The Village Green Preservation Society was Davies' pastoral retreat, with mostly acoustic guitars, high harmonies, and self-consciously quaint small-town sentiments leaving the mad rushing crowds of the city far behind. Song for song, it might be the Kinks' strongest, although Kinks fans will never get sick of arguing over whether that honor goes to Face to Face or Something Else instead. It has the lonesome regret of "Picture Book" and "People Take Pictures of Each Other," the rustic escapism of "Animal Farm" and "Sitting by the Riverside," the nasty wit of "Starstruck," and the almost mystical resignation of "Big Sky," which transplants "Waterloo Sunset" to an equally unforgiving country locale.
The Kinks then made Arthur, an ambitious soundtrack to a British TV drama about a working-class family, a "rock opera" that put the Who's more famous Tommy to shame. It doesn't quite hold together, with Davies straining too hard and starting to value his concepts higher than his individual songs, but it does have great moments such as "She Bought a Hat Like Princess Marina," "Young and Innocent Days," and the fantastic rocker "Victoria," his sharpest political song. (It's still the funniest song about Ronald Reagan ever, even if it predated his presidency by over a decade.) The Kinks followed Arthur with the 1970 single "Lola," their biggest hit in years and one of their best, a rowdy sing-along about the perverse delights that await runaway farmboys in the dark corners of old Soho. Somehow the BBC censors missed the lines, "I'm not the world's most masculine man / But I know what I am and I'm glad I'm a man / And so is Lola."
The rest of Lola, unfortunately, was a tired concept album about the music business. Davies' pomposity and self-pity had begun to strangle his sense of humor, even ruining the pretty ballad "Get Back In Line." The nostalgic Muswell Hillbillies was a last gasp. But the Kinks lost their touch in overblown concept jobs such as Preservation and Soap Opera; now a veteran rock crank, Davies was hard at work thinking thoughts, not an area of expertise for him, as his music went dry and his audience dwindled. Later in the Seventies, the Kinks straightened out and had their biggest U.S. success yet as a mainstream arena band, dumbing down for macho hard-rock hits like Misfits and Low Budget. Davies could still write great songs—"Sleepwalker," "Better Things," "Around the Dial"—but he couldn't even try to hide his contempt for the Americans who were falling for this shit. While the U.K. punk upstarts were taking inspiration from the Kinks' classic period (the Jam had a hit with "David Watts," while the Pretenders did "Stop Your Sobbing") the band itself was lumbering on as an irrelevant dinosaur. The last of their good songs, along with quite a few terrible ones, are on Give the People What They Want; "Come Dancing" was a fluke MTV hit in 1983. But by the time the final breakup came, hardly anyone noticed.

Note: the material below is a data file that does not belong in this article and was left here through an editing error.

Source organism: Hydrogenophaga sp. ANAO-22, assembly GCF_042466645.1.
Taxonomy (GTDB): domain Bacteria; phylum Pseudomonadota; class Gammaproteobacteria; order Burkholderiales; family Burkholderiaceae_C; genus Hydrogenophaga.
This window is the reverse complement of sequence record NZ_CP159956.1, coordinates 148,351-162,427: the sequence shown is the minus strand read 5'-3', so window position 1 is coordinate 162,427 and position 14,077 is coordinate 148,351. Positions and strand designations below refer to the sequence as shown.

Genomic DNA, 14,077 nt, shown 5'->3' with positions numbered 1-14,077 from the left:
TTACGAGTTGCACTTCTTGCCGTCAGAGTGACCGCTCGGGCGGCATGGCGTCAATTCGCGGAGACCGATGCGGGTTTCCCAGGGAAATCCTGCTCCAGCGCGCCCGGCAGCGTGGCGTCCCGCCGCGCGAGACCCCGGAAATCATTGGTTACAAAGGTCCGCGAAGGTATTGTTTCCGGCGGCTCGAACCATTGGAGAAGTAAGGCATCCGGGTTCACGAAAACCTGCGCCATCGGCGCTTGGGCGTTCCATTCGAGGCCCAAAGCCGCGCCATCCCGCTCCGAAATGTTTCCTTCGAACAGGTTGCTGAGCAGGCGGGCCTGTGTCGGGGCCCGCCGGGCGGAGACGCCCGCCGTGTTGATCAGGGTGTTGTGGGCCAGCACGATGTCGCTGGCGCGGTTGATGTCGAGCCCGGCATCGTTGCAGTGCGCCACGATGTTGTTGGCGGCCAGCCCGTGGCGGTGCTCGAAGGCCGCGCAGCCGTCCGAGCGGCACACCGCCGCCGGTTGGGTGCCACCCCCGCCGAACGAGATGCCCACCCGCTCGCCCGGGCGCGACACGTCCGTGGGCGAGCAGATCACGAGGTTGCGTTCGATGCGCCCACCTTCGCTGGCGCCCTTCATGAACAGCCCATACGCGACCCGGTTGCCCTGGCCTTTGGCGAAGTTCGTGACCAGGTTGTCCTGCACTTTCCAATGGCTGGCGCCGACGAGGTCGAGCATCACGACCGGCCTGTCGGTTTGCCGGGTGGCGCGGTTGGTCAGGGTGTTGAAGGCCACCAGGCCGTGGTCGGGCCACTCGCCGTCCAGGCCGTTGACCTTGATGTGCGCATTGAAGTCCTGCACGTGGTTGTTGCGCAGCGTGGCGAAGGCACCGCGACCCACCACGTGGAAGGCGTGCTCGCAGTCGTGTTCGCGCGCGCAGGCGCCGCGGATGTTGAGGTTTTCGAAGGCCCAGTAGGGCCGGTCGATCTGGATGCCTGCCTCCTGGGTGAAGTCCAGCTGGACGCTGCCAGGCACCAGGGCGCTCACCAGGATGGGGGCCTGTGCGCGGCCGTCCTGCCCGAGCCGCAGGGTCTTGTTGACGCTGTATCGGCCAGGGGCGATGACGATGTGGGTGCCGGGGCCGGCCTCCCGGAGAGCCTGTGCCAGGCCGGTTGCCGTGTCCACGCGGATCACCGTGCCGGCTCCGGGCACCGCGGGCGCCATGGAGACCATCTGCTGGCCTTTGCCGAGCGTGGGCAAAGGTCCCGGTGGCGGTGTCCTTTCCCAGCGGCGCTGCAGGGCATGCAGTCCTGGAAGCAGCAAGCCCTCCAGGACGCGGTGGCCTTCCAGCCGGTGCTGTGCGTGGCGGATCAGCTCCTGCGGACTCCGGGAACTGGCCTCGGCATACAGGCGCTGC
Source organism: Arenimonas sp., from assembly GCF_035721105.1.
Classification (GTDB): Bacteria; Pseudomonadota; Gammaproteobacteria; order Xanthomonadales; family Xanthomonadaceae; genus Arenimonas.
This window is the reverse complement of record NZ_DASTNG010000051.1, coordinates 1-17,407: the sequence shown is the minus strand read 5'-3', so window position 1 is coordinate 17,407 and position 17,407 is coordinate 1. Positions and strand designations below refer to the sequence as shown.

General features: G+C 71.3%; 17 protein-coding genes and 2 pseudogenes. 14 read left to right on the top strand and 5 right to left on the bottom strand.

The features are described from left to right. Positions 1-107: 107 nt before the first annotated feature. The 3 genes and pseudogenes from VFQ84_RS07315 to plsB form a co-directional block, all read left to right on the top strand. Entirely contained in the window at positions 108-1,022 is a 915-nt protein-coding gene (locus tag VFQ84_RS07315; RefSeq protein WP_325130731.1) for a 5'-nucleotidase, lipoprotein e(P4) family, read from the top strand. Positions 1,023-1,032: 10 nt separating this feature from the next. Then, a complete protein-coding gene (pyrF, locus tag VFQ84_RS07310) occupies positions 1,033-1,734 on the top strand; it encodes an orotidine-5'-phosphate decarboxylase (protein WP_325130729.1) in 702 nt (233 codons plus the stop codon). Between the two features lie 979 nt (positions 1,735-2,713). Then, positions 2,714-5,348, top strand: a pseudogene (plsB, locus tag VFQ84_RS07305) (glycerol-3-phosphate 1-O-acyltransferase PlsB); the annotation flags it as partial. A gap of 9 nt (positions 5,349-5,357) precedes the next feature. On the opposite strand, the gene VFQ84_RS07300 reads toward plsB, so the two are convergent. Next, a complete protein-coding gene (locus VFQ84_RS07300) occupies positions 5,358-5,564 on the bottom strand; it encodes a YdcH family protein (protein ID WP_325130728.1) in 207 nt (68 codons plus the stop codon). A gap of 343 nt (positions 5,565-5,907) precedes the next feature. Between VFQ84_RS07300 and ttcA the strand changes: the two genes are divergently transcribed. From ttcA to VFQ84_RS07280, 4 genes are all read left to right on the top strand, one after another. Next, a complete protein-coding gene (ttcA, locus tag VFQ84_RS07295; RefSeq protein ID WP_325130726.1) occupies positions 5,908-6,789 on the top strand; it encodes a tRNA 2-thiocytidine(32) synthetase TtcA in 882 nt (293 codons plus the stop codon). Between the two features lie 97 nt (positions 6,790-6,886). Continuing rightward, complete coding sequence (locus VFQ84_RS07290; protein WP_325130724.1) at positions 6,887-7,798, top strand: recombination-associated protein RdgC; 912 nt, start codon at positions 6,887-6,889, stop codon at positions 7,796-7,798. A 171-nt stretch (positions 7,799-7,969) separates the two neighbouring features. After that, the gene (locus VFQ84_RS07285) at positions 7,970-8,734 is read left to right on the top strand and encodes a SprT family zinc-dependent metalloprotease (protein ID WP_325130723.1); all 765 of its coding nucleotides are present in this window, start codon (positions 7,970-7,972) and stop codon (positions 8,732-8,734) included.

Since then, Davies has toured as a solo singer/songwriter, putting on inspired "Storytellers"-style shows or rocking out with his awful backup band; he and his brother Dave both published books about the rock life. There are many overlapping Kinks anthologies, most focusing on the original Sixties hits; Come Dancing collects the late U.S. hits, including embarrassing novelties like "A Gallon of Gas" and "Catch Me Now I'm Falling." The briefly available Great Lost Kinks Album has essential cult items like "The Way Love Used to Be," "Rosemary Rose," and a shocking satire of British anti-Semitism, "When I Turn Out the Living Room Light." (It is satire, right? But then, one of the things about prime Kinks is that you're never exactly sure enough to feel safe.)
Picture Book is a somewhat confusing six-disc box; it covers the band's whole career and tosses in rarities, but several selections are piffle—who needs a half-finished rehearsal version of "Come on Now"? Even though it's missing "You Really Got Me" and "All Day and All of the Night," the best anthology is still the classic Kink Kronikles, a 1972 collection of early rockers ("She's Got Everything," "This Is Where I Belong"), hits ("Lola," "Victoria," "Waterloo Sunset"), and weird character studies ("Big Black Smoke," "Mindless Child of Motherhood," "Autumn Almanac"), as well as Dave's greatest song ever, "Susannah's Still Alive." It's a two-disc set that could easily fit on one, if you just prune away annoyances like "Mr. Pleasant" or "Holiday in Waikiki," but it's still an ideal introduction to the Kinks' world.
Portions of this album guide appeared in The New Rolling Stone Album Guide (Fireside, 2004).